Opinion: Searching For Meaning In A World Of Remakes

Christian Ziolkowski ’20 / Emertainment Monthly Staff Writer
“Hollywood has run out of original ideas.”
This ignorant phrase has been popularized by internet cinephiles expressing their frustration whenever a beloved film is remade. This perspective fails to acknowledge the simple fact that studios are businesses, and remakes have proven to be tremendously profitable. But in expressing disdain for what they see as the death of originality, these voices raise another question: Are remakes inherently bad?
For as long as anyone can remember, humans have been storytellers. As we evolve, we take our stories with us and repackage them for future generations. A close look at our popular culture reveals no shortage of recycled stories. When Suzanne Collins modernized the Greek myth of Theseus and the Minotaur by setting it in the age of reality television, The Hunger Games was born. And J.K. Rowling has never tried to deny the similarities between King Arthur and another orphaned English boy who was destined for greatness.
There should be no problem with this. How many teenagers would have learned the story of Theseus if The Hunger Games hadn’t been written? Hollywood arguably has more reach and influence with young people than any other industry, so where is the harm in using that influence to reintroduce great stories into the cultural zeitgeist?
Of course, this argument would be a lot more effective if remakes were consistently done well.

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Seven Samurai and The Magnificent Seven. Photo Credit: jandjproductions1809.blogspot.com.
A classic example of a beneficial remake is The Magnificent Seven. No, not the new Denzel Washington movie. Before the recent 2016 edition there was John Sturges’ masterpiece from 1960. That film was a remake of Seven Samurai, a Japanese film about (wait for it) seven samurai working together to defend a village against a massive army of invaders. Hollywood recognized that Akira Kurosawa’s film told a story that would resonate with American audiences, but also saw that marketing a subtitled Japanese film would be a tough sell. So the story was retold in the most popular movie genre of the time: the western. The Magnificent Seven (1960), took a story that few Americans were familiar with, and delivered it to them in a way that was accessible and appealing.
In contrast, let’s look at the remake of that remake, which shares its title and was released in theaters on September 23rd. The film’s marketing campaign can be reduced to: “Oh look, a western! You don’t see to many of those anymore!” The trailers make the film look like an excuse for Denzel Washington and Chris Pratt to ride horses and wear cowboy hats. The genre is not an excuse to tell the story, but rather the story is an excuse to use the genre. It appears that Sony Pictures wanted to make a western, and attempted to minimize their risk by capitalizing on the name recognition of a classic one.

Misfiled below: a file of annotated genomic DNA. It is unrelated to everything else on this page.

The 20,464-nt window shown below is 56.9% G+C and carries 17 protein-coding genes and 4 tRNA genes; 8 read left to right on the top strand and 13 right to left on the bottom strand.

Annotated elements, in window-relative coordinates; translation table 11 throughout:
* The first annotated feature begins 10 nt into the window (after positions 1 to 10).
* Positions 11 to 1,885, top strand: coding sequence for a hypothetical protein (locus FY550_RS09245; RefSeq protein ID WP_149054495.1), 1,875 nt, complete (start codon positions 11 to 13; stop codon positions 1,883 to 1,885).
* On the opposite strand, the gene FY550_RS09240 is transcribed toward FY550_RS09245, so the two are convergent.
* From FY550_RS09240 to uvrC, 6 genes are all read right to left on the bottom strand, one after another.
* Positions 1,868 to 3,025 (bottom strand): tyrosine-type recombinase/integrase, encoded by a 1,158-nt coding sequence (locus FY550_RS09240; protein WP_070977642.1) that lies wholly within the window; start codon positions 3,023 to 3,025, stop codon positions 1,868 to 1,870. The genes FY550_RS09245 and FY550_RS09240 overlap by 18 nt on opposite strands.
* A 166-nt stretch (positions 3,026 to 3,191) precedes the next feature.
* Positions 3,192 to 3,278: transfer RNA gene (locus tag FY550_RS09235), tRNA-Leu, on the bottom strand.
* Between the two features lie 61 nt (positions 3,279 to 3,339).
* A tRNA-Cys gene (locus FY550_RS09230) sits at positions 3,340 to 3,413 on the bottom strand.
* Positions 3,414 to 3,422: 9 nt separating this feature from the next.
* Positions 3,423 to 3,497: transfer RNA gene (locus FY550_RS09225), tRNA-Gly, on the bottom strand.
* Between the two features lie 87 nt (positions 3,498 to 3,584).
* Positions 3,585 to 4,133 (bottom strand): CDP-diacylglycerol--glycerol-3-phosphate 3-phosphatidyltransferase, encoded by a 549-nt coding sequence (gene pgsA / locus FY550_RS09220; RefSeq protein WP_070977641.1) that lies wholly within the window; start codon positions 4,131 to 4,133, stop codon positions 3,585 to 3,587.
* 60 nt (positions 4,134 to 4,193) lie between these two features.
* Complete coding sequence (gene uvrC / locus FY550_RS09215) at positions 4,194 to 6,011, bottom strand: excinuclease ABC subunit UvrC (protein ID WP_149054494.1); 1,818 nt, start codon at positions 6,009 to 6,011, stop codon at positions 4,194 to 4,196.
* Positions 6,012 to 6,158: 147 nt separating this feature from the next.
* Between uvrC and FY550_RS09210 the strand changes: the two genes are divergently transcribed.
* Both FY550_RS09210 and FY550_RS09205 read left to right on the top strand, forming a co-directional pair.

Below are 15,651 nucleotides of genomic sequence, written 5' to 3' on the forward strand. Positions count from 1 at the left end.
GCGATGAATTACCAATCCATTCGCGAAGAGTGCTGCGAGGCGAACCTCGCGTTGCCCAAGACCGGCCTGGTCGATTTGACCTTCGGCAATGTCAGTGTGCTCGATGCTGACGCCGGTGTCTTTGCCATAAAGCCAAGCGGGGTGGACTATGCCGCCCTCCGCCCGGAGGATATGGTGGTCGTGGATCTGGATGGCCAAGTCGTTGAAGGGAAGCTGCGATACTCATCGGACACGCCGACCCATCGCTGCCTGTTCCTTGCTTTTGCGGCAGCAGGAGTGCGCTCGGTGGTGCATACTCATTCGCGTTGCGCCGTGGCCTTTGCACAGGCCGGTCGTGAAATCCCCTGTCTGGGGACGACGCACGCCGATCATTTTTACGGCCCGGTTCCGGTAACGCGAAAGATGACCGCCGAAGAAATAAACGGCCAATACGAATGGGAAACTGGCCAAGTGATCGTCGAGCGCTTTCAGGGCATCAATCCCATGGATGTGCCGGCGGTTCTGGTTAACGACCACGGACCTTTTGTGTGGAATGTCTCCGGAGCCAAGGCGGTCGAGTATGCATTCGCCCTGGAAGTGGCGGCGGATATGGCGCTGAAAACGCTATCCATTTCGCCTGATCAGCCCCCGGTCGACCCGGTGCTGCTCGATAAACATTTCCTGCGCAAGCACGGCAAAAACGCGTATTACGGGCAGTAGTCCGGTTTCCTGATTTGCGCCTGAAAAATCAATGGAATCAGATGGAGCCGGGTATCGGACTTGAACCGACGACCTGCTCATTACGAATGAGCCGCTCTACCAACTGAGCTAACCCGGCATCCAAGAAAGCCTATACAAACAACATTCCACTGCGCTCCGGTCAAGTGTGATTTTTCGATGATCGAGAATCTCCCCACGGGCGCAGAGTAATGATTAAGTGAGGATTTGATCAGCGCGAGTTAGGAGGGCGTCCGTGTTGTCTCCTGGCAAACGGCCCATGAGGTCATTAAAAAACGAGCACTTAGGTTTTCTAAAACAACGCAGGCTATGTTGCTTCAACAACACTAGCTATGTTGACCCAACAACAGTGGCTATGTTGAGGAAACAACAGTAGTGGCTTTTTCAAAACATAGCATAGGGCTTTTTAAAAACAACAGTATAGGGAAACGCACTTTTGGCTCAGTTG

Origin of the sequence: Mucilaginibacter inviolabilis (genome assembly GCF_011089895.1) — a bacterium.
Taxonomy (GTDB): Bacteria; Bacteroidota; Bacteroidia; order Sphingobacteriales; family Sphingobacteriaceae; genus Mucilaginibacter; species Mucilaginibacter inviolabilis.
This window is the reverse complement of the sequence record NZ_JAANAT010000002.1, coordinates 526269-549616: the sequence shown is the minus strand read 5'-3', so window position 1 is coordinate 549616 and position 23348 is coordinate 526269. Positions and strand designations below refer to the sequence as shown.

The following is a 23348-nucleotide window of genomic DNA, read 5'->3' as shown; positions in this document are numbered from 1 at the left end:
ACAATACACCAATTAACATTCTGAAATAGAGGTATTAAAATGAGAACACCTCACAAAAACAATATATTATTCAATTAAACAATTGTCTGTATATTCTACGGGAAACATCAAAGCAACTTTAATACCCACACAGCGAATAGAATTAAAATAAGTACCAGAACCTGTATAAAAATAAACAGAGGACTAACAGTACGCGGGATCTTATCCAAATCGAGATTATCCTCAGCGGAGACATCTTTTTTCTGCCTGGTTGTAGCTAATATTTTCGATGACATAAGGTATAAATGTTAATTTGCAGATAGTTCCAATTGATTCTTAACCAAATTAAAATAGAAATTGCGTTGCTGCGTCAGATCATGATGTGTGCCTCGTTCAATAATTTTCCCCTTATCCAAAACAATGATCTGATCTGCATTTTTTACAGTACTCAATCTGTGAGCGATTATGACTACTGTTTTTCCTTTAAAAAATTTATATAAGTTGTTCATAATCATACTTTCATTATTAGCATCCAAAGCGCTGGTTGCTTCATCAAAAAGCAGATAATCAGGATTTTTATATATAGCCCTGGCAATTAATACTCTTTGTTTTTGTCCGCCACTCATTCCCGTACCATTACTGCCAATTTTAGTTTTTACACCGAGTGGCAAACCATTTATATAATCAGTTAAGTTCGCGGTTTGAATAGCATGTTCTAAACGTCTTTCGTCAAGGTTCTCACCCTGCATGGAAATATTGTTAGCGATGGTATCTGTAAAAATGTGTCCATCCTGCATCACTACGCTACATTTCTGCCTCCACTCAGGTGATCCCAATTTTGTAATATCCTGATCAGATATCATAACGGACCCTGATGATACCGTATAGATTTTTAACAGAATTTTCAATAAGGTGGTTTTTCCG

If Sony had wanted to introduce the story of Seven Samurai to a new generation in the way that The Magnificent Seven (1960) originally did, it would have been much more effective to use a genre that is popular today. One possibility would have been to make it a superhero movie, a genre that currently occupies the role in our society that the western enjoyed in the 1950s and 60s. But their choice to do a straight remake of The Magnificent Seven (1960) looks like a cashgrab, an attempt to exploit a hole in the market. And it fits perfectly into the narrative that originality is dead in Hollywood.
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The Magnificent Seven (2016) and The Magnificent Seven (1960). Photo Credit: Sony Pictures Releasing and United Artists.
As a concept, there isn’t necessarily a problem with remakes or as some would like to call them, ‘reimaginings’. And if box office returns are any indicator, American audiences don’t consider it a problem either. Remakes like these get unjustly criticized for its lack of originalit. When the musical Cats was revived this year, nobody complained that Broadway had “run out of original ideas.” And there weren’t too many complaints about Netflix’s decision to remake a BBC series called House of Cards for American audiences.
But fair or not, the narrative of a cold, capitalistic, unoriginal film industry does exist. And thoughtless remakes like The Magnificent Seven (2016) are doing nothing to help it. If Hollywood studios would take a more artistic approach to their remakes, it would improve both their reputations and their bottom lines.

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